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NYPD details its body camera policy ahead of spring pilot program

It's measured and reasonable with extensive feedback from the public.

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After four years of legal wrangling, input from 5,000 active duty officers and 25,000 members of the public, the long-awaited NYPD body camera pilot program is set to begin at the end of the month. On Friday, the department unveiled the rules by which its officers must abide when wearing the new devices and, unlike the 2013 Stop and Frisk case that led to their implementation, these new policy guidelines are surprisingly responsible.

Last June, the NYPD teamed with NYU School of Law's Policing Project to solicit feedback from the public regarding its preliminary body camera guidelines. The response was overwhelming with more than 25,000 people and 50 organizations weighing in. At the same time, the Marron Institute of Urban Management at NYU sent out a similar questionnaire to the law enforcement community, receiving 5,000 replies.

"I am grateful to the skilled team at New York University that compiled feedback from tens of thousands of members of the public and our own police officers about body cameras and our proposed policy," NYPD Police Commissioner James P. O'Neill said. "The survey and thousands of responses was invaluable in our process."


People attend a news conference against the Stop-and-Frisk program, November 2013 - Reuters

Indeed, the NYPD amended a number of its initial policies in response to the public's input. For example, officers must notify members of the public when they activate their camera, whereas before it was simple encouraged. Officers will be required to activate their cameras in more instances, including protests and demonstrations, as well as during all inventory searches and "public interactions that escalate and become adversarial."

What's more, the revamped policy will make it (relatively) easier for the public to obtain footage through FOIA requests. On the other hand, the department declined to change a couple of its rules based on the public's comments including whether an officer can review camera footage before filing a use of force report.

These rules are not set in stone, however, and could be modified in the future. "It may change down the road," Deputy Commissioner Stephen Davis told the NY Daily News. "We review patrol guide procedures on a regular basis. Something may occur, either in the pilot, or upon getting a question or upon getting a comment from someone else. And you know what? We may say, 'Good point — we are now tweaking it.'"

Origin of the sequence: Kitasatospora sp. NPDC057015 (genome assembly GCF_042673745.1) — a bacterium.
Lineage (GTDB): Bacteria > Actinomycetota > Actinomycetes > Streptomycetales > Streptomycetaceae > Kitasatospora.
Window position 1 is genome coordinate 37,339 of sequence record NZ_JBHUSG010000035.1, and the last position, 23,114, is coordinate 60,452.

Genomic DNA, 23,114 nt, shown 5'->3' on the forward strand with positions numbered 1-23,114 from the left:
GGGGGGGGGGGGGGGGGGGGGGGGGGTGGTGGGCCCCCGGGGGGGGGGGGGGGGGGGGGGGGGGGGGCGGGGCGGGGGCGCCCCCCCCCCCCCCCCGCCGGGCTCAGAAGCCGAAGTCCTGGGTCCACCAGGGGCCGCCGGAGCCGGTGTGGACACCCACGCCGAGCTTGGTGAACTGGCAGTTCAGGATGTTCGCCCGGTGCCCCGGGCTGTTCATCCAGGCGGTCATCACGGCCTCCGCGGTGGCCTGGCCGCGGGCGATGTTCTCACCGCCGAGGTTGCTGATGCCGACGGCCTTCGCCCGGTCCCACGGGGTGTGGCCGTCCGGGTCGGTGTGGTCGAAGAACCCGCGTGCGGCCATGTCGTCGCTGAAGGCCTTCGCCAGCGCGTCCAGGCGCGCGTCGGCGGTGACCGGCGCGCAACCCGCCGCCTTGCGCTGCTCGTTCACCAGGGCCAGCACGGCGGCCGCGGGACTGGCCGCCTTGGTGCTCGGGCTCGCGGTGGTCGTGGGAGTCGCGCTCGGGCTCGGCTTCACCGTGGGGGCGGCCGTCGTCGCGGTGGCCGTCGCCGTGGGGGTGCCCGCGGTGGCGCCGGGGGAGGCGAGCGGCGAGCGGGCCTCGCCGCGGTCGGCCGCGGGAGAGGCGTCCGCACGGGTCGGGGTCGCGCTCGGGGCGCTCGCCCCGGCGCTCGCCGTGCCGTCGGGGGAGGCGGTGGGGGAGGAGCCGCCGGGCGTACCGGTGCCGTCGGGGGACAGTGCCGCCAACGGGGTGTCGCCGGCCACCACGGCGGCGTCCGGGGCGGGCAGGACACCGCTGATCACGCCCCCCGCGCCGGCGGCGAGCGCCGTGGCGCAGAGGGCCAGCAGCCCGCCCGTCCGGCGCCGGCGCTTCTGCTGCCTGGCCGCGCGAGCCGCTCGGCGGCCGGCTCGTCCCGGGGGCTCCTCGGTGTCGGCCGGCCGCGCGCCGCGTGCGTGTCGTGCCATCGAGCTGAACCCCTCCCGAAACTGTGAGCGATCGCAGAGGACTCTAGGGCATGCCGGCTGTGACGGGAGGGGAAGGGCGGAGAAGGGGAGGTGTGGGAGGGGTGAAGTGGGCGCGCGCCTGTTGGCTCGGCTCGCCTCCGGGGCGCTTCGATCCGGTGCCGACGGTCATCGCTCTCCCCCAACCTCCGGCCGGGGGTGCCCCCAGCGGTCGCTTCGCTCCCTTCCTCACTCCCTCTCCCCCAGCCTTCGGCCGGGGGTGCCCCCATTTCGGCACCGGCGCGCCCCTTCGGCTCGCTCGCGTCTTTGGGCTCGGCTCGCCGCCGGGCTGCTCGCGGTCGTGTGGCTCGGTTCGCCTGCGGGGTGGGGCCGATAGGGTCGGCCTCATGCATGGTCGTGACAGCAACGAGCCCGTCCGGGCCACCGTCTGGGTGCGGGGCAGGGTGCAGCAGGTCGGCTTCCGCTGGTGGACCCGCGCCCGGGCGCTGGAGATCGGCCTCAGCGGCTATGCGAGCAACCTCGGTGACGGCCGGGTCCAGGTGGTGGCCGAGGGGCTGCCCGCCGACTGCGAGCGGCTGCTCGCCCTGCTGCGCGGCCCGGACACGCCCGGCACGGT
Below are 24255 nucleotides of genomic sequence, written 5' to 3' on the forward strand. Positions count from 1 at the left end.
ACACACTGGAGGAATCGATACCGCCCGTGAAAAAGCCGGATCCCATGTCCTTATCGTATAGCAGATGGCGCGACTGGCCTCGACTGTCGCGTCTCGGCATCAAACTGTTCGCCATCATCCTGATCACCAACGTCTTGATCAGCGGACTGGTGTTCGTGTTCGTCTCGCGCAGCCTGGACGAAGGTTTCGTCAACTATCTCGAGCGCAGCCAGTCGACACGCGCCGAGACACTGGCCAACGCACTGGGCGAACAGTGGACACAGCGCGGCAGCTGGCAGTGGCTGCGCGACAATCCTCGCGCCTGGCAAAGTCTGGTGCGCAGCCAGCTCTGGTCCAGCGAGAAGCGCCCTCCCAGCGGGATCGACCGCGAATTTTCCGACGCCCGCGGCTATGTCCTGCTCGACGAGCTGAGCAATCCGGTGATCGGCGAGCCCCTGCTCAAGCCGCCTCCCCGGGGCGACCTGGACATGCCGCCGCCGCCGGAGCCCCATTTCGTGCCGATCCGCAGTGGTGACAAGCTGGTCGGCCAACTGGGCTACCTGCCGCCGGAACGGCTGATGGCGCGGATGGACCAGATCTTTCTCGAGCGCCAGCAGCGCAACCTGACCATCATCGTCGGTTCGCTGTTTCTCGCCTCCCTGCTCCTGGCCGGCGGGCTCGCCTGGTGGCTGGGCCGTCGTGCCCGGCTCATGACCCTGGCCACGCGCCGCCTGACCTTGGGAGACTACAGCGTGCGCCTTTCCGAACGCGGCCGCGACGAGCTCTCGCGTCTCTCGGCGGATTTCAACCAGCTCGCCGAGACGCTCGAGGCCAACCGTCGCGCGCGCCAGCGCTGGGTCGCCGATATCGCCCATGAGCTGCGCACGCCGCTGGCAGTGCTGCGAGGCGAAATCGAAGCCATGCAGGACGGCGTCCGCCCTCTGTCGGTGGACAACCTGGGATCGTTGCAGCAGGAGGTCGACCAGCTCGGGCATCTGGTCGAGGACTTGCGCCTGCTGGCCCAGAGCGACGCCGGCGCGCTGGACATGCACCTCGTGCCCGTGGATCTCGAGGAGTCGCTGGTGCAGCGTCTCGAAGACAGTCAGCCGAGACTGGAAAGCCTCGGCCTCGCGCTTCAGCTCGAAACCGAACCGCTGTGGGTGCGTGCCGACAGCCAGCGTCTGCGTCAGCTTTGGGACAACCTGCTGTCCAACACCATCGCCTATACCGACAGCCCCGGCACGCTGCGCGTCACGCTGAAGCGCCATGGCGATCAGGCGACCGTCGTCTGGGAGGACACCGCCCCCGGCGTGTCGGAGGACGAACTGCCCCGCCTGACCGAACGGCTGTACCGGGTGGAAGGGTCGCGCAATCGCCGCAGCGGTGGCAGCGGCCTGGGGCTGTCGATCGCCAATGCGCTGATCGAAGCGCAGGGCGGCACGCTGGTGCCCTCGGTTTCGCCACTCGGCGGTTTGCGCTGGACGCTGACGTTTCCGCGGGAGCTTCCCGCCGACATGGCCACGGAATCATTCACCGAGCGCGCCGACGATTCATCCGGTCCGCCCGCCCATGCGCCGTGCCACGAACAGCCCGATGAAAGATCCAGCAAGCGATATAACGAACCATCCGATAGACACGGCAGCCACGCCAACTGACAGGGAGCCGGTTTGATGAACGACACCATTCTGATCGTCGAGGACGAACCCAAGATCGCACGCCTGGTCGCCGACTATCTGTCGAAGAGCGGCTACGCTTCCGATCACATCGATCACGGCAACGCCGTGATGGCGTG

NY City Council Votes On NYPD Oversight

City Council members vote to establish an inspector general for the NYPD in 2013 - Getty

US District Judge Shira A. Scheindlin's 2013 ruling found that the NYPD engaged in a "policy of indirect racial profiling" that violated the constitutional rights of minorities and demanded the use of body-worn cameras to increase transparency between the NYPD and the communities that it serves. Four years and a $6.4 million equipment contract later, the city is ready to roll out the cameras.

"We have hit the point where we really can't learn anymore by reading and talking," Assistant Commissioner Nancy Hoppock of the NYPD's Risk Management Bureau, told the NY Daily News. "We have to do it. We have to flip the switch."

At the end of April, the pilot will begin in earnest when 50 officers of the 34 Precinct working the 4 pm to midnight shift will don the cameras during their patrols. Barring any disastrous outcomes, the program will expand to more than 1,000 officers in 22 precincts later this fall. The department hopes to complete the second phase of the program, which involves equipping all 22,000 NYPD officers with cameras, by the end of 2019.

"We are glad that the public was able to provide input into such an important policing policy," Center for Constitutional Rights Senior Staff Attorney Darius Charney told the Policing Project. "We hope that the report can serve as a tool for both advocates and policymakers going forward as we try to develop the best body camera policies that we can."

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Andrew has lived in San Francisco since 1982 and has been writing clever things about technology since 2011. When not arguing the finer points of portable vaporizers and military defense systems with strangers on the internet, he enjoys tooling around his garden, knitting and binge watching anime.


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